Quick and Dirty GeSHi Output

The Generic Syntax Highlighter is a PHP class that uses CSS formatting and creates valid XHTML of the parsed file. GeSHi is an amazingly powerful tool, but the documentation is anything but user friendly. This probably isn’t an issue for anyone with a solid PHP background, but I’m not that guy. After a whole lot of wailing and gnashing of teeth (to say nothing of ranting and cursing), I managed to get the thing running enough to do what I want. Here’s a rundown. (It presumes that you’ve already managed to get GeSHi installed on your server.)

Static Linking:

The first part of getting everything running is to use PHP to create a GeSHi object before the document <head>:

include_once('./path-to-geshi/geshi.php');

You also need to define a couple of necessary variables. Tell GeSHi where to find itself, and also where its variable file lives:

$path = './path-to-geshi/geshi';

include dirname(__FILE__).'/path-to-geshi/geshi_vars.php';

Once you’ve done this, the next order of business is to feed it something and tell it how you want that thing marked up. There are almost 100 different language styles (in separate files), so chances are you’ll find something suitable.

In the following example, I’ve pointed GeSHi to the site’s main CSS file. I’ve also added a comment at the end of the language line listing the names of the definition files installed on the server.

$source = file_get_contents(dirname(__FILE__).'/css/css-rgo-main.css');

$language = 'css'; // site languages: css html4strict php

To specify any other file on the server, you need only to change the path between the single quotes, and set the language to match the file type. I’ve only installed the languages necessary to markup the code used on this site. If you were using GeSHi in what seems to be its more traditional context – with an interface to select files, their locations and languages – you would obviously want to upload the entire library of language definitions.

Now that the code source has been defined, the only thing that remains is to get GeSHi to mark it up and output it in the page. Put this block in the body of your document:

<div class="css">

<?php

$geshi->set_header_content('css-rgo-main.css');

echo $geshi->parse_code();

?>

</div>

The DIV class has nothing to do with the language selected. It is defined in the GeSHi style sheet that you need to import into the page you’re creating. The file specified in set_header_content is simply the title of the formatted code box. You could also do this by previously defining the file name as a variable.

When you load up the page, voilĂ , there you have some GeSHi output.

All in one block, the code looks like this:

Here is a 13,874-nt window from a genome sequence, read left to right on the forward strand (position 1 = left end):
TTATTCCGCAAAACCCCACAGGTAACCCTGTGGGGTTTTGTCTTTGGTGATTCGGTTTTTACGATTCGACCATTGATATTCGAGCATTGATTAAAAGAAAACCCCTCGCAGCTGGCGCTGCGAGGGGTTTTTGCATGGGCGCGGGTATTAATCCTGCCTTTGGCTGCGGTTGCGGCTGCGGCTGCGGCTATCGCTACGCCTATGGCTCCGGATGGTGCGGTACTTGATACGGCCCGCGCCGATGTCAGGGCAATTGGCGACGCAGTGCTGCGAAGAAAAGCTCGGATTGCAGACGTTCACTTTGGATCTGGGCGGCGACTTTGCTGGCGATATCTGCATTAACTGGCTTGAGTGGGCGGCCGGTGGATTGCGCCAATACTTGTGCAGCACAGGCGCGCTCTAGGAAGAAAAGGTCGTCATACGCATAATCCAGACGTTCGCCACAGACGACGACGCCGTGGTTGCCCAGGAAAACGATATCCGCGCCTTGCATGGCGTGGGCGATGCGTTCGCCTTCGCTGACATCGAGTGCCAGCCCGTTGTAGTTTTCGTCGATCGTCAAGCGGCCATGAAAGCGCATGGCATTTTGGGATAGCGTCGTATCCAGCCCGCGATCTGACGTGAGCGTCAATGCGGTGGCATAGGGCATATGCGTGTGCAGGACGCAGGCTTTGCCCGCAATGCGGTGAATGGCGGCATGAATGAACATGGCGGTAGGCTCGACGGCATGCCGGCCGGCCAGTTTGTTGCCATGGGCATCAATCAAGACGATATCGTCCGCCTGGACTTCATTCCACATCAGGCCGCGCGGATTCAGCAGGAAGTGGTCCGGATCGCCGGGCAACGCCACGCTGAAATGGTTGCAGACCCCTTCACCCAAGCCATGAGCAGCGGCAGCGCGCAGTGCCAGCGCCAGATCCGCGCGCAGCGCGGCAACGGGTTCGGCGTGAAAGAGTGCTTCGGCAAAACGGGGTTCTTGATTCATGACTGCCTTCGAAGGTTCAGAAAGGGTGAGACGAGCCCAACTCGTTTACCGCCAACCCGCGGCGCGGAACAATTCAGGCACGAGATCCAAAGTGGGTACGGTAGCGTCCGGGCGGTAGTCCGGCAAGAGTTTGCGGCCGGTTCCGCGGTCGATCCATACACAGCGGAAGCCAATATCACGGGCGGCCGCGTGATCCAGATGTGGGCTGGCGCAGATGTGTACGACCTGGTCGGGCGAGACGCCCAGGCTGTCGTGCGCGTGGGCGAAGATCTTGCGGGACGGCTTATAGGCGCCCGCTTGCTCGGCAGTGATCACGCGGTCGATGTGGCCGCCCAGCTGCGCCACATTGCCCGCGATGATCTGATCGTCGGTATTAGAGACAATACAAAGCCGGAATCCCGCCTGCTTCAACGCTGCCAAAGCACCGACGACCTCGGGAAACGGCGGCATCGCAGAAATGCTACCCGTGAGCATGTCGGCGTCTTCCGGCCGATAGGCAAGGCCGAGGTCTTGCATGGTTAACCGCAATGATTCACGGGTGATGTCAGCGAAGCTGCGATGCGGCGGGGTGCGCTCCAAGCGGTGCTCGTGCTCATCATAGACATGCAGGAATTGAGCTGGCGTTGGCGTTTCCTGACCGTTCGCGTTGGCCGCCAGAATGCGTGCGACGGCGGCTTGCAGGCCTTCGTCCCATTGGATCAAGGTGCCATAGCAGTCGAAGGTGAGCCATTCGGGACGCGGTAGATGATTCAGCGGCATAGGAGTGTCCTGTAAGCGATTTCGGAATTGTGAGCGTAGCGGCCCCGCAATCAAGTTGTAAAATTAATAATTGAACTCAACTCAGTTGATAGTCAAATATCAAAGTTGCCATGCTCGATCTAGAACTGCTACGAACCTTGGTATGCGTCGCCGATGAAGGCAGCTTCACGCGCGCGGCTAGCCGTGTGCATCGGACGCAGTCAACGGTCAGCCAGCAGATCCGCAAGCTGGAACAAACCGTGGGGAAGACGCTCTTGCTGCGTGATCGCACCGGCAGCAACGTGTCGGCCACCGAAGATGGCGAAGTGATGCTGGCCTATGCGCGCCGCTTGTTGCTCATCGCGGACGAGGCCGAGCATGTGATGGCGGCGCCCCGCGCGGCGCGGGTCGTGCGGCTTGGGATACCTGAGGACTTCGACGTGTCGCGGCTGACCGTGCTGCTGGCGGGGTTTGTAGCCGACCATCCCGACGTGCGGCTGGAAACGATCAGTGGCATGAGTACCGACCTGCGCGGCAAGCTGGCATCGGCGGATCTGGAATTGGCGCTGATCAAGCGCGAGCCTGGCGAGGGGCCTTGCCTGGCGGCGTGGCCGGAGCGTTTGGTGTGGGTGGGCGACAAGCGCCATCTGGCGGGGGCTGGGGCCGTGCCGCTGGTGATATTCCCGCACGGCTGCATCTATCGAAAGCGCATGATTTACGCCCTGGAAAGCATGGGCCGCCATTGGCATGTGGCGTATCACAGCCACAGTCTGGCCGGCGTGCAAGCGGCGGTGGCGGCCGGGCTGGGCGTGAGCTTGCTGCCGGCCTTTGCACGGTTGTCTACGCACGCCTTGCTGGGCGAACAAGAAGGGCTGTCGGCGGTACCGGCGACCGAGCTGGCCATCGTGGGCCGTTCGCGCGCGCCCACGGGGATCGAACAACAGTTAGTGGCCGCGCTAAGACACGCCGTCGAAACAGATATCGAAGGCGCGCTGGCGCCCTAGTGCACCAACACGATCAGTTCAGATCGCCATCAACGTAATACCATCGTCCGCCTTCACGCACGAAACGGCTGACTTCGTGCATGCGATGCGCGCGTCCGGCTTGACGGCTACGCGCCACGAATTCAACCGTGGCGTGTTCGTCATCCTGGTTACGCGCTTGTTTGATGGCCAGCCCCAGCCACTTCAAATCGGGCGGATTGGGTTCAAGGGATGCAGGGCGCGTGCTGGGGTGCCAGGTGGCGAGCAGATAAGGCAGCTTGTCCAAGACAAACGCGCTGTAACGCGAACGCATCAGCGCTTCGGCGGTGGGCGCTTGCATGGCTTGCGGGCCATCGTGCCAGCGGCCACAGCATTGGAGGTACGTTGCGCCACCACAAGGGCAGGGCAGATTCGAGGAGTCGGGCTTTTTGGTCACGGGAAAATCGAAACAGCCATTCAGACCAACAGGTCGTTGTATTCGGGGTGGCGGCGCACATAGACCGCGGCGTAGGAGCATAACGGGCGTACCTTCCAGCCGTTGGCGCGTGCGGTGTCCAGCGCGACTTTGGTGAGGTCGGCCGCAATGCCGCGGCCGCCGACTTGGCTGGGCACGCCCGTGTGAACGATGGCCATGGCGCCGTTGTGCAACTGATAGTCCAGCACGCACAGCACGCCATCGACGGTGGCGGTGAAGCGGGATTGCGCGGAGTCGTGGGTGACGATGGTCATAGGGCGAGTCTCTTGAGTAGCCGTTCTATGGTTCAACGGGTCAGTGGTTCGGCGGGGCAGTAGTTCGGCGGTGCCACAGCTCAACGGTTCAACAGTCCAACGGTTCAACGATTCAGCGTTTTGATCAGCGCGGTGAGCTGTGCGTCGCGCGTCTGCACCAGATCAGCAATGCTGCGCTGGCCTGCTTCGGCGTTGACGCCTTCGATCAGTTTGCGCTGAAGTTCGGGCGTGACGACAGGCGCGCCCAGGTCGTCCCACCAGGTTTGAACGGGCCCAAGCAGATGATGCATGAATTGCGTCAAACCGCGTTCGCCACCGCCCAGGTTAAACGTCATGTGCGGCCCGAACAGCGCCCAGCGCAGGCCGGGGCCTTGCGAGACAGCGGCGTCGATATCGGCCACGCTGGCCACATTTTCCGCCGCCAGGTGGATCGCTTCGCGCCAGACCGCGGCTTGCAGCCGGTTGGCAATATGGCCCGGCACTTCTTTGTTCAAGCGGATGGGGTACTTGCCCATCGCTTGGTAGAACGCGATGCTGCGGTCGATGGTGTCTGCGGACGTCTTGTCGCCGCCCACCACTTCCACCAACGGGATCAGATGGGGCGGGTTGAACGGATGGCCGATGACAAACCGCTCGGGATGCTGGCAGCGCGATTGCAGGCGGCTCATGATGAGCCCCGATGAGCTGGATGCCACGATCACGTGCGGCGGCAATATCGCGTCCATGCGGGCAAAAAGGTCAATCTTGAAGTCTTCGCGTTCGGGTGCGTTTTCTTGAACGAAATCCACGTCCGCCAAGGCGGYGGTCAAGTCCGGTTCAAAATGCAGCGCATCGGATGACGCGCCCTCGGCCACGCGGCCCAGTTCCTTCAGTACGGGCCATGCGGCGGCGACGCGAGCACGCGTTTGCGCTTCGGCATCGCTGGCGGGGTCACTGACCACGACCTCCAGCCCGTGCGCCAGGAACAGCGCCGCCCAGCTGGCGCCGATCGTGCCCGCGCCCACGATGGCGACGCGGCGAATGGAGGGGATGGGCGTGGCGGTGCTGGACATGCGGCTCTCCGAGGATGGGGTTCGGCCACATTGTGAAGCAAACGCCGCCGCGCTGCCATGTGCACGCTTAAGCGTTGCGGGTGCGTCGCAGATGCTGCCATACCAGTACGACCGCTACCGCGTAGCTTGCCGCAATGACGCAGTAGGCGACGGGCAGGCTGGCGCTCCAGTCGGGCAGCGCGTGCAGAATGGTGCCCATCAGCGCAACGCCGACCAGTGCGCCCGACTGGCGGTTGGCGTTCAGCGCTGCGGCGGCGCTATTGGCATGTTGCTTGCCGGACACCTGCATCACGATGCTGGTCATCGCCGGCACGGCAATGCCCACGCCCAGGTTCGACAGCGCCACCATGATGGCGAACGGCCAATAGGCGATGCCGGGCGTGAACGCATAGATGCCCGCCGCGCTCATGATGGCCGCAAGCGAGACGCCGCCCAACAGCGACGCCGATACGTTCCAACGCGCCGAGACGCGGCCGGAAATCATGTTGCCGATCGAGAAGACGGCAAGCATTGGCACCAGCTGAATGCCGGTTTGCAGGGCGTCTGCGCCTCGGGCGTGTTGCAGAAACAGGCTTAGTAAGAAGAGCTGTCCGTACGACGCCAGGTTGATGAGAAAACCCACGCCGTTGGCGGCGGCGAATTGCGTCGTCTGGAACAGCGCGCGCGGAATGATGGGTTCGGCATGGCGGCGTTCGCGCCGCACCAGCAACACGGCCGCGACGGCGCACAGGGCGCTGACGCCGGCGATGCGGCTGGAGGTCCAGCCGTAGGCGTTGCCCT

<?php include_once('./path-to-geshi/geshi.php');

$source = file_get_contents(dirname(__FILE__).'/css/css-rgo-main.css');

$language = 'css'; // site languages: css html4strict php

$path = './path-to-geshi/geshi';

include dirname(__FILE__).'/path-to-geshi/geshi_vars.php';

?>

Dynamic Linking:

In order to dynamically send files GeSHi’s way – such as would be necessary to do a view source on any given page – things get a bit more complex.

A different block of code will be used before the <head>:

<?php include_once('./path-to-geshi/geshi.php');

$url = $_SERVER['HTTP_REFERER'];

$file = substr($url,strrpos($url,'/')+1,strlen($url));

ob_start();

include_once($file);

$source = ob_get_contents();

ob_end_clean();

$language = 'html4strict'; // site languages: css html4strict php

$path = './path-to-geshi/geshi';

include dirname(__FILE__).'/path-to-geshi/geshi_vars.php';

?>

There are two new variables: $url, which is the URL of the referring page (fed to the browser when the link was clicked), and $file, which is the file name, parsed off of the complete URL string.

When dealing with local files, you need to use an output buffer in order to capture the entire processed contents of the file (i.e. with all the includes included), otherwise you would wind up with a raw file containing only references to the includes. In English, the sequence of commands is basically: create a buffer, read the desired file into the buffer, stuff the contents of that file into the $source variable that GeSHi is looking for, and then clear the buffer. Everything neat and tidy.

The only additional change necessary has to do with the code in the page body that displays the file name. Since this is no longer static, we’ll use the same variable we used to define the file. For sake of comparison, the previous version from the static example is also shown:

Static : $geshi->set_header_content('css-rgo-main.css');

Dynamic: $geshi->set_header_content($file);

You can see both the static and dynamic view source examples – main style sheet and page source, respectively – by clicking the icons in the sidebar at the top of the page.